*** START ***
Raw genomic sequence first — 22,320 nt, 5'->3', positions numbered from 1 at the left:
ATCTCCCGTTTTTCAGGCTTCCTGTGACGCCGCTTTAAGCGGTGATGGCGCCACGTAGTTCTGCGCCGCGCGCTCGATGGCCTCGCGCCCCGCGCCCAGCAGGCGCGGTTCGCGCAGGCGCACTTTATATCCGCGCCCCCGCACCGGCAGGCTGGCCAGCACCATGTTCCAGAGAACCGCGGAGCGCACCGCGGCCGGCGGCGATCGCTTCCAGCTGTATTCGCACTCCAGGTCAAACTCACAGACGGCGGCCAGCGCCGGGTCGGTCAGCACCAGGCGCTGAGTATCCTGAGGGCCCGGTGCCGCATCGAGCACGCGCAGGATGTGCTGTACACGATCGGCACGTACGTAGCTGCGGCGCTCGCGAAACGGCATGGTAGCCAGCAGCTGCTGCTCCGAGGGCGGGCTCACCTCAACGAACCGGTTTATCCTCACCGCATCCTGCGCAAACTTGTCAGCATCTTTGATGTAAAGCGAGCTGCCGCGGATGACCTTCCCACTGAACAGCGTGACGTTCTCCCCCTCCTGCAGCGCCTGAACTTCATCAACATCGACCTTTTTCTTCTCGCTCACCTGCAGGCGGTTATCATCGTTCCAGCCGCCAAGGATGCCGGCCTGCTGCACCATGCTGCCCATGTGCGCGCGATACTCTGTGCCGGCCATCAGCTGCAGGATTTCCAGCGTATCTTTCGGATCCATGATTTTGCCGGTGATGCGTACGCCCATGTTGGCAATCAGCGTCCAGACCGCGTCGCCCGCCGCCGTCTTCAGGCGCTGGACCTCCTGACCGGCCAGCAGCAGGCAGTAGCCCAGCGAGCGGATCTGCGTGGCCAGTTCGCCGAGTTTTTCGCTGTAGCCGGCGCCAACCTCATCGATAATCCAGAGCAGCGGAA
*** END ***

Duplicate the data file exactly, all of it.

Raw genomic sequence first — 22,320 nt, 5'->3', positions numbered from 1 at the left:
ATCTCCCGTTTTTCAGGCTTCCTGTGACGCCGCTTTAAGCGGTGATGGCGCCACGTAGTTCTGCGCCGCGCGCTCGATGGCCTCGCGCCCCGCGCCCAGCAGGCGCGGTTCGCGCAGGCGCACTTTATATCCGCGCCCCCGCACCGGCAGGCTGGCCAGCACCATGTTCCAGAGAACCGCGGAGCGCACCGCGGCCGGCGGCGATCGCTTCCAGCTGTATTCGCACTCCAGGTCAAACTCACAGACGGCGGCCAGCGCCGGGTCGGTCAGCACCAGGCGCTGAGTATCCTGAGGGCCCGGTGCCGCATCGAGCACGCGCAGGATGTGCTGTACACGATCGGCACGTACGTAGCTGCGGCGCTCGCGAAACGGCATGGTAGCCAGCAGCTGCTGCTCCGAGGGCGGGCTCACCTCAACGAACCGGTTTATCCTCACCGCATCCTGCGCAAACTTGTCAGCATCTTTGATGTAAAGCGAGCTGCCGCGGATGACCTTCCCACTGAACAGCGTGACGTTCTCCCCCTCCTGCAGCGCCTGAACTTCATCAACATCGACCTTTTTCTTCTCGCTCACCTGCAGGCGGTTATCATCGTTCCAGCCGCCAAGGATGCCGGCCTGCTGCACCATGCTGCCCATGTGCGCGCGATACTCTGTGCCGGCCATCAGCTGCAGGATTTCCAGCGTATCTTTCGGATCCATGATTTTGCCGGTGATGCGTACGCCCATGTTGGCAATCAGCGTCCAGACCGCGTCGCCCGCCGCCGTCTTCAGGCGCTGGACCTCCTGACCGGCCAGCAGCAGGCAGTAGCCCAGCGAGCGGATCTGCGTGGCCAGTTCGCCGAGTTTTTCGCTGTAGCCGGCGCCAACCTCATCGATAATCCAGAGCAGCGGAA